"Every team is a little bit different, but I think we have the same great feel in the locker room and really quality, competitive guys," Gadowsky said. "That hasn't changed. I think the style is relatively similar, too. We still play to score goals, we get up and down the ice really quickly, but I think every year is different. You go through experiences, both positive and negative, throughout the season and that leads you to where you are."
Penn State and Denver lace up the skates Saturday at 7 p.m. in the PPL Center. Should the Nittany Lions advance, they would meet the winner of No. 1 Ohio State and No. 4 Princeton in Sunday's quarterfinals at 6:30 p.m. on ESPNU.
By Madeleine Balestrier, GoPSUsports.com Student Staff Writer
UNIVERSITY PARK, Pa. - In the summer of 2014, current senior Quest Hayden went to coach at Woodward's gymnastics facility in Pennsylvania before he started his first semester at Penn State. That same summer, current junior Chris Sands left his Lancaster, Pennsylvania home to go train under the staff at Woodward.
Four years later, the two gymnasts have evolved into teammates and even closer friends.
"We understand each other on a personable level," Hayden said. "He's very understanding of me and I am very understanding of him."
Their friendship grew through their combined love of gymnastics. Although only a year apart, Hayden became a mentor for the younger Sands and his evolving gymnastics career.
"Quest and I met at Woodward," Sands said. "He came to coach with (former Penn State assistant coach) Slava [Boiko] and we met there and he helped me through a lot. He is a really technically perfect gymnast. He really knows how the human body rotates and all of the biomechanics and stuff like that and I was not a good gymnast when I was in high school."
"I coached there and trained there, but while we [Hayden and Boiko] were there he [Sands] was a gymnast there, a camper and I coached him a lot," Hayden said. "He was a cool guy and we would always talk and we had lunch together. Me and Slava would work together to help him be a better gymnast."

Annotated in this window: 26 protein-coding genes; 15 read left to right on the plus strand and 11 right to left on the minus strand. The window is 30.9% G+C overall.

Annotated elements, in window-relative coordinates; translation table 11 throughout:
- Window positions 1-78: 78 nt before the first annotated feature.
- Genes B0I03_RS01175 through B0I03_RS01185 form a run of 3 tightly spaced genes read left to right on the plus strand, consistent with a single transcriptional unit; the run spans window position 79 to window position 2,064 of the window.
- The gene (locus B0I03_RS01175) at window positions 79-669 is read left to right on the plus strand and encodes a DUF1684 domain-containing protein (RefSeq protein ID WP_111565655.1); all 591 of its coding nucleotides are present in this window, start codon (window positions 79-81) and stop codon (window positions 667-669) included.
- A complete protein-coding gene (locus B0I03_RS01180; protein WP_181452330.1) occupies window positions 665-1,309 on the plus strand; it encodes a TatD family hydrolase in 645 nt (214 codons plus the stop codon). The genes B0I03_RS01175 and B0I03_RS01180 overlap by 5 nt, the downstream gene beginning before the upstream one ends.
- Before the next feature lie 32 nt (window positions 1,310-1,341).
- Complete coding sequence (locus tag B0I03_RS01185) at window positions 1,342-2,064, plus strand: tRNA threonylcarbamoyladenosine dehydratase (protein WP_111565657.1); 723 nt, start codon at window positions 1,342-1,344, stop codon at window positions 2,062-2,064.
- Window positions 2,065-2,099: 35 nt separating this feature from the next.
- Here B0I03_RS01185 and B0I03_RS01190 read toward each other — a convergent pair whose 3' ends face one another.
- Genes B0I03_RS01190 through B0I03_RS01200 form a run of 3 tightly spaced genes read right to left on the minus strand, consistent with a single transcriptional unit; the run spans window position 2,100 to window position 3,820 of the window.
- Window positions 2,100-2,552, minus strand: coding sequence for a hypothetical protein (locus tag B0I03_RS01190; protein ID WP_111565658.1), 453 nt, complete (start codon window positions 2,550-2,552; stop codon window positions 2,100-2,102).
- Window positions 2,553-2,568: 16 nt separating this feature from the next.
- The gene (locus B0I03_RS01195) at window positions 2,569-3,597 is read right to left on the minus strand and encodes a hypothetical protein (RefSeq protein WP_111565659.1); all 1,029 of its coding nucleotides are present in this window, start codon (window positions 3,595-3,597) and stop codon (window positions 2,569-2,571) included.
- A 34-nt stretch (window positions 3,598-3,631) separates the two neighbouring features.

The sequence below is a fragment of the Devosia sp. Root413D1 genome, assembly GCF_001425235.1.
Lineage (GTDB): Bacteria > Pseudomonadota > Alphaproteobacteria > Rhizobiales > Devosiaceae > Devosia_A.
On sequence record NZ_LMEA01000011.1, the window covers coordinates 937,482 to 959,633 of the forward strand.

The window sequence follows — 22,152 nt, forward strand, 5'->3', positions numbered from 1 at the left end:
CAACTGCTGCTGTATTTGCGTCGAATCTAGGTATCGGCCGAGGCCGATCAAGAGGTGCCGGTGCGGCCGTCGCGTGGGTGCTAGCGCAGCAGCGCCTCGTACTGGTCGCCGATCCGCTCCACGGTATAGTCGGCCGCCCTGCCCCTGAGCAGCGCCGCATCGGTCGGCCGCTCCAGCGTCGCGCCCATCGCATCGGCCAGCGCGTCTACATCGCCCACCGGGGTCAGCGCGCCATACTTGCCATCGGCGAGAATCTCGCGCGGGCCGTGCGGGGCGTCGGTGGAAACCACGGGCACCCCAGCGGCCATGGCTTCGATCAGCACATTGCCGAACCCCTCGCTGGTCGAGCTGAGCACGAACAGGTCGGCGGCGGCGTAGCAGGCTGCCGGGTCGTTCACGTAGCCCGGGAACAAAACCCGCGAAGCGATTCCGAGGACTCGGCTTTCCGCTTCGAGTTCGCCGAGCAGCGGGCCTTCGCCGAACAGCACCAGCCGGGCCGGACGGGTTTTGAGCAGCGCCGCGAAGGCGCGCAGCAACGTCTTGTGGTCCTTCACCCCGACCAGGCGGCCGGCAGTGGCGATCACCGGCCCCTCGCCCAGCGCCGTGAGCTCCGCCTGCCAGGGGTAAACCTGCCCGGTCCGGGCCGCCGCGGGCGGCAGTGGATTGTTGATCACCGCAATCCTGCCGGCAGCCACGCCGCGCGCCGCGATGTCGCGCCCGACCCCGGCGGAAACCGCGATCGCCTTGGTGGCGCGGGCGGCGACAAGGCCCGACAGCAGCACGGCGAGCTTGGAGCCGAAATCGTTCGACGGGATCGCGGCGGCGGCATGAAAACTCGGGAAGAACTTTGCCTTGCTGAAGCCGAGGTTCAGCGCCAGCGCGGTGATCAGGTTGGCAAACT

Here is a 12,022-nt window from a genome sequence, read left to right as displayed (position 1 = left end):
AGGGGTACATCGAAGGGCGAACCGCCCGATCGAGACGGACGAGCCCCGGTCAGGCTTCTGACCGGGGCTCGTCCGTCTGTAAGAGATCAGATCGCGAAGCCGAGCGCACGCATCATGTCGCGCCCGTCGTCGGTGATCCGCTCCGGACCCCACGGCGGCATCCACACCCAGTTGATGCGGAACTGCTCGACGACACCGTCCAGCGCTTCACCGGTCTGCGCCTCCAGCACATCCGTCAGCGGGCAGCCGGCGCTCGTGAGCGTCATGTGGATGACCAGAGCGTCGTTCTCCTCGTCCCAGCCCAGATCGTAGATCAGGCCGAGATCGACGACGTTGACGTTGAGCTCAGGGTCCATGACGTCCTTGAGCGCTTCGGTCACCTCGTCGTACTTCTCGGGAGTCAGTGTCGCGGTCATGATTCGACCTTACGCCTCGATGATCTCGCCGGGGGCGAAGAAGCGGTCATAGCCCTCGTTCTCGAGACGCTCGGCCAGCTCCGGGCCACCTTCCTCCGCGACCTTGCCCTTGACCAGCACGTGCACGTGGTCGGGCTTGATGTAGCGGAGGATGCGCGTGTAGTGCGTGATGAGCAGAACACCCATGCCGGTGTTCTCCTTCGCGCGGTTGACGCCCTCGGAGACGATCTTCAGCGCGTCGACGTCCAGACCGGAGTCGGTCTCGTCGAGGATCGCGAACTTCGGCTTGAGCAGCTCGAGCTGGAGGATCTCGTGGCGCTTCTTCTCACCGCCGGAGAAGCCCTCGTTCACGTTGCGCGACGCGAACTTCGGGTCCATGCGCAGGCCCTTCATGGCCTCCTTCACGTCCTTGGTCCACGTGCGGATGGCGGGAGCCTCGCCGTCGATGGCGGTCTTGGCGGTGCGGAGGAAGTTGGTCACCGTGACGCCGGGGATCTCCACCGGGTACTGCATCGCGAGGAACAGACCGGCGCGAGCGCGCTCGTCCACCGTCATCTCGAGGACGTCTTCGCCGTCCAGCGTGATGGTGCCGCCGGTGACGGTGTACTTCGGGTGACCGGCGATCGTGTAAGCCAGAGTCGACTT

Through the ties of then Penn State gymnastics' assistant coach Boiko and Hayden, Sands spent his senior year imagining himself in Blue and White.
"Well, I drew a lot of inspiration from Quest Hayden when I came here," Sands said. "He and I have been friends from years so I drew a lot on him. He's done a lot for me. He helped me actually like get interested in Penn State. He's helped me all along the way so I mean I can't thank him enough. "
As Sands narrowed his options between Penn State, Ohio State, Navy and a few other schools, Hayden gave his best-selling pitch in the only way he knew how: gymnastics.
"I was on my recruiting trip on senior night when he [Hayden] was brought in on vault last minute and he came in and absolutely nailed it and stuck that vault and everything," Sands said. "His ankles were hurting, everything was going wrong, but he came through and did that. That was a huge eye opener for me at the time."
As much as Sands needed Hayden's mentoring to focus and evolve his gymnastics career into the dominance he currently displays on rings, floor and the high bar, Sands has been a reliable friend and teammate throughout Hayden's injury prone career, one of the many teammates that has helped Hayden.